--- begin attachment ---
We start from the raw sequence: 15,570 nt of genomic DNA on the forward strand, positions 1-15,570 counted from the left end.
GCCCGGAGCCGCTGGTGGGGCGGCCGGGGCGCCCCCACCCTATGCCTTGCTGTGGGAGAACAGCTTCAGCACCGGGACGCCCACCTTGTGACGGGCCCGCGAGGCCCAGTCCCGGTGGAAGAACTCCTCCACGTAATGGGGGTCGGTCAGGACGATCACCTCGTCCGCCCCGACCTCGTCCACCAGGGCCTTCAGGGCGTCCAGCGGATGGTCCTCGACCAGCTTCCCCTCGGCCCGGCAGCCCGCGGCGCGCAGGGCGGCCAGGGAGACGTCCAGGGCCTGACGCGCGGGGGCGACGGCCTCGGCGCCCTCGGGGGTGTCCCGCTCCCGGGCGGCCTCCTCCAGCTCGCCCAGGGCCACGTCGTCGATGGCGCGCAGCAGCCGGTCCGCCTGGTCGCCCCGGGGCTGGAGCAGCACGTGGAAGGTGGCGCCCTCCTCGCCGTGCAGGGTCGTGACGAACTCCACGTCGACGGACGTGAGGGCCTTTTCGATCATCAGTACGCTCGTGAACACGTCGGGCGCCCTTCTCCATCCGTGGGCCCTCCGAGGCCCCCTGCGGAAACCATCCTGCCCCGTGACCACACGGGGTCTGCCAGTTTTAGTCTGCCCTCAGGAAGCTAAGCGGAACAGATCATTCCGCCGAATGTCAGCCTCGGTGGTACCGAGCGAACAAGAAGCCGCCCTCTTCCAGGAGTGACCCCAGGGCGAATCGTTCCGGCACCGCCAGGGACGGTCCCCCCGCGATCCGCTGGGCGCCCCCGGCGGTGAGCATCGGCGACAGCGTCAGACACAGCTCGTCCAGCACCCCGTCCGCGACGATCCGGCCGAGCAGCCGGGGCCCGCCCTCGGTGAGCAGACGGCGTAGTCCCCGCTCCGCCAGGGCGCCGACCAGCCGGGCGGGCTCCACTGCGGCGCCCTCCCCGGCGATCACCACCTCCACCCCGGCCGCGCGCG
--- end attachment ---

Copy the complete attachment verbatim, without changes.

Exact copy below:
We start from the raw sequence: 15,570 nt of genomic DNA on the forward strand, positions 1-15,570 counted from the left end.
GCCCGGAGCCGCTGGTGGGGCGGCCGGGGCGCCCCCACCCTATGCCTTGCTGTGGGAGAACAGCTTCAGCACCGGGACGCCCACCTTGTGACGGGCCCGCGAGGCCCAGTCCCGGTGGAAGAACTCCTCCACGTAATGGGGGTCGGTCAGGACGATCACCTCGTCCGCCCCGACCTCGTCCACCAGGGCCTTCAGGGCGTCCAGCGGATGGTCCTCGACCAGCTTCCCCTCGGCCCGGCAGCCCGCGGCGCGCAGGGCGGCCAGGGAGACGTCCAGGGCCTGACGCGCGGGGGCGACGGCCTCGGCGCCCTCGGGGGTGTCCCGCTCCCGGGCGGCCTCCTCCAGCTCGCCCAGGGCCACGTCGTCGATGGCGCGCAGCAGCCGGTCCGCCTGGTCGCCCCGGGGCTGGAGCAGCACGTGGAAGGTGGCGCCCTCCTCGCCGTGCAGGGTCGTGACGAACTCCACGTCGACGGACGTGAGGGCCTTTTCGATCATCAGTACGCTCGTGAACACGTCGGGCGCCCTTCTCCATCCGTGGGCCCTCCGAGGCCCCCTGCGGAAACCATCCTGCCCCGTGACCACACGGGGTCTGCCAGTTTTAGTCTGCCCTCAGGAAGCTAAGCGGAACAGATCATTCCGCCGAATGTCAGCCTCGGTGGTACCGAGCGAACAAGAAGCCGCCCTCTTCCAGGAGTGACCCCAGGGCGAATCGTTCCGGCACCGCCAGGGACGGTCCCCCCGCGATCCGCTGGGCGCCCCCGGCGGTGAGCATCGGCGACAGCGTCAGACACAGCTCGTCCAGCACCCCGTCCGCGACGATCCGGCCGAGCAGCCGGGGCCCGCCCTCGGTGAGCAGACGGCGTAGTCCCCGCTCCGCCAGGGCGCCGACCAGCCGGGCGGGCTCCACTGCGGCGCCCTCCCCGGCGATCACCACCTCCACCCCGGCCGCGCGCG